Also recognizing that thermal batteries output significant thermal energy in addition to electrical power, the development further allows thin film batteries to be strategically placed in close proximity to device structures to allow automated, physical self-destruct measures to be taken. The thermal energy released by these batteries can seriously damage or destroy device structures, code, and data resident in a protected product. The automated, self-destruction is driven by the intense heat (e.g. 500° C.-700° C. can be available) that can be yielded by the exothermic chemical reaction(s)that drive the electrochemical cell.

Although a thermal battery is capable of generating intense energy for relatively brief periods of time, it only takes a relatively minor amount of energy to initiate (e.g., to trigger the fuse of such as by igniting pyrotechnic material) a thermal battery and cause it to function. Thus, an illustrative mode of practice might involve incorporating power source features into a microelectronic system that generates perhaps only a modest energy output upon the occurrence of a triggering event indicating that the system is under investigation by an unauthorized source. The modest energy output may or may not be enough by itself to power security operations, but it is substantial enough to initiate the thermal battery. These sources of modest energy output desirably have a long shelf life commensurate with the desired security operations to be powered by the thermal battery. Preferred sources are those that are unpowered themselves, can remain dormant for extended periods, but become active and generate a power output upon occurrence of a triggering event.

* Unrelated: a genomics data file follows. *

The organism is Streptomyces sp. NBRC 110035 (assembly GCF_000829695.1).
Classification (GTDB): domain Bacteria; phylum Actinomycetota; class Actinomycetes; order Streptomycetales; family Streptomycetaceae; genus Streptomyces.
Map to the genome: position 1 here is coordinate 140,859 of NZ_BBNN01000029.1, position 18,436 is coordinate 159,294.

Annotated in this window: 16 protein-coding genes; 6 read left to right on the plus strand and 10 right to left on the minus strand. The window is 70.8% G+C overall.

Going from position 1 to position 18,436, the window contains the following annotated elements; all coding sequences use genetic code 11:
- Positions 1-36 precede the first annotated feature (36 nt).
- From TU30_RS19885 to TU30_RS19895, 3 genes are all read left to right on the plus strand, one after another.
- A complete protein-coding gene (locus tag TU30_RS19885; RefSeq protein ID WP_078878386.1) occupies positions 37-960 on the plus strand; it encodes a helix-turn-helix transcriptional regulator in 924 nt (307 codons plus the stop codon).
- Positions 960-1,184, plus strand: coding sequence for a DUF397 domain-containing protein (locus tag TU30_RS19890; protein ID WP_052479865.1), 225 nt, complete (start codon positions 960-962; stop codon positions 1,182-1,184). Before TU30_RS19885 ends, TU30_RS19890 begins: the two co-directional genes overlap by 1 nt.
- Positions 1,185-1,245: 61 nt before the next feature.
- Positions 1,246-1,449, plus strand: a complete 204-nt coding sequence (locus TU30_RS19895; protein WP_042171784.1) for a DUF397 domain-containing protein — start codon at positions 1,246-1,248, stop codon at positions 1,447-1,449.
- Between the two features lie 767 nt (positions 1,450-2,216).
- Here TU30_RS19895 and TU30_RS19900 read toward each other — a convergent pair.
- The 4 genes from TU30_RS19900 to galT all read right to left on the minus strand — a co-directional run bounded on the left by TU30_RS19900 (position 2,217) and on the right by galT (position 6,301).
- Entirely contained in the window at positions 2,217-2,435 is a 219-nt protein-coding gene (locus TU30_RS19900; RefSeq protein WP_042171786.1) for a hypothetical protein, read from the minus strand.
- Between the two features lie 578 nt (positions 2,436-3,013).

Representative examples of such battery-initiating power sources include systems incorporating piezoelectrically functional materials such as torsional transducers, and the like. In the practice of the present invention, using more than one of such battery-initiating power sources may be preferred, inasmuch as redundancy tends to heighten security protection.

An illustrative mode of practice involves providing a security protection system that includes at least one, unpowered piezoelectric transducer, desirably at least one amplifier electrically coupled to the transducer(s) in a manner effective to generate the voltage required to trigger the fuse for the thermal battery to augment the output of the transducer(s), and at least one thermal battery electrically coupled to the amplifier(s). Preferably, at least one thermal battery can be positioned in close physical proximity to, e.g., on, one or more die components of a microcircuit assembly, and/or strategically embedded in a security perimeter material to obfuscate its presence in the design. The battery can be used to activate and power a circuit that controls and executes an algorithm that corrupts, erases, overwrites, or otherwise helps to prevent critical software residing on the assembly or component die from being reverse engineered.